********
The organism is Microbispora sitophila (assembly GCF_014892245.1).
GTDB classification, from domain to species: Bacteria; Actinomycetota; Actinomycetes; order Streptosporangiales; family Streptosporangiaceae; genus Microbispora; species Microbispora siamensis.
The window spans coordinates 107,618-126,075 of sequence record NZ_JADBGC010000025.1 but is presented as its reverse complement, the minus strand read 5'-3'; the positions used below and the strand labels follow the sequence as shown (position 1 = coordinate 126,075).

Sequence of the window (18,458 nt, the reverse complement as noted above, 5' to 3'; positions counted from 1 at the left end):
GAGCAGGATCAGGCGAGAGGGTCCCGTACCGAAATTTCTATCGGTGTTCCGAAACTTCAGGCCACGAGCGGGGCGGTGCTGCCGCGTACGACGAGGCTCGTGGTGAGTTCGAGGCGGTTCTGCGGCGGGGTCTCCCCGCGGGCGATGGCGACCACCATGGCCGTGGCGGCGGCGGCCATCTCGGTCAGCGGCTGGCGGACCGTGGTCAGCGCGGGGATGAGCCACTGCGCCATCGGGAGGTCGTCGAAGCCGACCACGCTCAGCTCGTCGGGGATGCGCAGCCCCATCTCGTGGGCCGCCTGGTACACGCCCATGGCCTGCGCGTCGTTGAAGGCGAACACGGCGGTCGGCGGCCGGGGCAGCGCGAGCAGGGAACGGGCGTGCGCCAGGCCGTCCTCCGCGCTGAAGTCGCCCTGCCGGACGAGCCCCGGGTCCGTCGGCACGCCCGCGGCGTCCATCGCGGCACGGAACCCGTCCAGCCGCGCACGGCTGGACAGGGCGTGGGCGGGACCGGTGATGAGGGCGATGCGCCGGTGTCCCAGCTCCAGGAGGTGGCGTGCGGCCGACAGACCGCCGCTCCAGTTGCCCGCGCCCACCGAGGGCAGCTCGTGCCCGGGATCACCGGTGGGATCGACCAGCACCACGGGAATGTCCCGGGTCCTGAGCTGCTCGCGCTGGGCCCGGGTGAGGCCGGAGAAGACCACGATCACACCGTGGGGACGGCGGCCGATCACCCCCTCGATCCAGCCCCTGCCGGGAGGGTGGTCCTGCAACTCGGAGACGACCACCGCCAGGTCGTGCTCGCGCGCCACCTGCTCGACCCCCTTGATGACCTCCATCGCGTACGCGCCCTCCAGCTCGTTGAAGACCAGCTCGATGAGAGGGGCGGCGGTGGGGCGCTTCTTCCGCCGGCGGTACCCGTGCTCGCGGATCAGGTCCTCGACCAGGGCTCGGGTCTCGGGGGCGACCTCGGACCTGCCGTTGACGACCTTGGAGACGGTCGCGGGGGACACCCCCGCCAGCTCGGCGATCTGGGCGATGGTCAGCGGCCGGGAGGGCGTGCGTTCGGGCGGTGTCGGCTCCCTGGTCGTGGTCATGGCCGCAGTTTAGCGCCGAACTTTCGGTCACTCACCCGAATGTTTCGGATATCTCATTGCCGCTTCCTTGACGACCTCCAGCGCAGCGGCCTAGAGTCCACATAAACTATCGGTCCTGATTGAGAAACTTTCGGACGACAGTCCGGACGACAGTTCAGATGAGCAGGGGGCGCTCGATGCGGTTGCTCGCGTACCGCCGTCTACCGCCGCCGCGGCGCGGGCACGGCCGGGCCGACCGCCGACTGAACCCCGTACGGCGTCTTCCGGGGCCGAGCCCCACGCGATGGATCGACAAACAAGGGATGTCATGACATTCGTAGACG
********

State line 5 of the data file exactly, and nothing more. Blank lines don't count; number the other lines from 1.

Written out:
GAGCAGGATCAGGCGAGAGGGTCCCGTACCGAAATTTCTATCGGTGTTCCGAAACTTCAGGCCACGAGCGGGGCGGTGCTGCCGCGTACGACGAGGCTCGTGGTGAGTTCGAGGCGGTTCTGCGGCGGGGTCTCCCCGCGGGCGATGGCGACCACCATGGCCGTGGCGGCGGCGGCCATCTCGGTCAGCGGCTGGCGGACCGTGGTCAGCGCGGGGATGAGCCACTGCGCCATCGGGAGGTCGTCGAAGCCGACCACGCTCAGCTCGTCGGGGATGCGCAGCCCCATCTCGTGGGCCGCCTGGTACACGCCCATGGCCTGCGCGTCGTTGAAGGCGAACACGGCGGTCGGCGGCCGGGGCAGCGCGAGCAGGGAACGGGCGTGCGCCAGGCCGTCCTCCGCGCTGAAGTCGCCCTGCCGGACGAGCCCCGGGTCCGTCGGCACGCCCGCGGCGTCCATCGCGGCACGGAACCCGTCCAGCCGCGCACGGCTGGACAGGGCGTGGGCGGGACCGGTGATGAGGGCGATGCGCCGGTGTCCCAGCTCCAGGAGGTGGCGTGCGGCCGACAGACCGCCGCTCCAGTTGCCCGCGCCCACCGAGGGCAGCTCGTGCCCGGGATCACCGGTGGGATCGACCAGCACCACGGGAATGTCCCGGGTCCTGAGCTGCTCGCGCTGGGCCCGGGTGAGGCCGGAGAAGACCACGATCACACCGTGGGGACGGCGGCCGATCACCCCCTCGATCCAGCCCCTGCCGGGAGGGTGGTCCTGCAACTCGGAGACGACCACCGCCAGGTCGTGCTCGCGCGCCACCTGCTCGACCCCCTTGATGACCTCCATCGCGTACGCGCCCTCCAGCTCGTTGAAGACCAGCTCGATGAGAGGGGCGGCGGTGGGGCGCTTCTTCCGCCGGCGGTACCCGTGCTCGCGGATCAGGTCCTCGACCAGGGCTCGGGTCTCGGGGGCGACCTCGGACCTGCCGTTGACGACCTTGGAGACGGTCGCGGGGGACACCCCCGCCAGCTCGGCGATCTGGGCGATGGTCAGCGGCCGGGAGGGCGTGCGTTCGGGCGGTGTCGGCTCCCTGGTCGTGGTCATGGCCGCAGTTTAGCGCCGAACTTTCGGTCACTCACCCGAATGTTTCGGATATCTCATTGCCGCTTCCTTGACGACCTCCAGCGCAGCGGCCTAGAGTCCACATAAACTATCGGTCCTGATTGAGAAACTTTCGGACGACAGTCCGGACGACAGTTCAGATGAGCAGGGGGCGCTCGATGCGGTTGCTCGCGTACCGCCGTCTACCGCCGCCGCGGCGCGGGCACGGCCGGGCCGACCGCCGACTGAACCCCGTACGGCGTCTTCCGGGGCCGAGCCCCACGCGATGGATCGACAAACAAGGGATGTCATGACATTCGTAGACG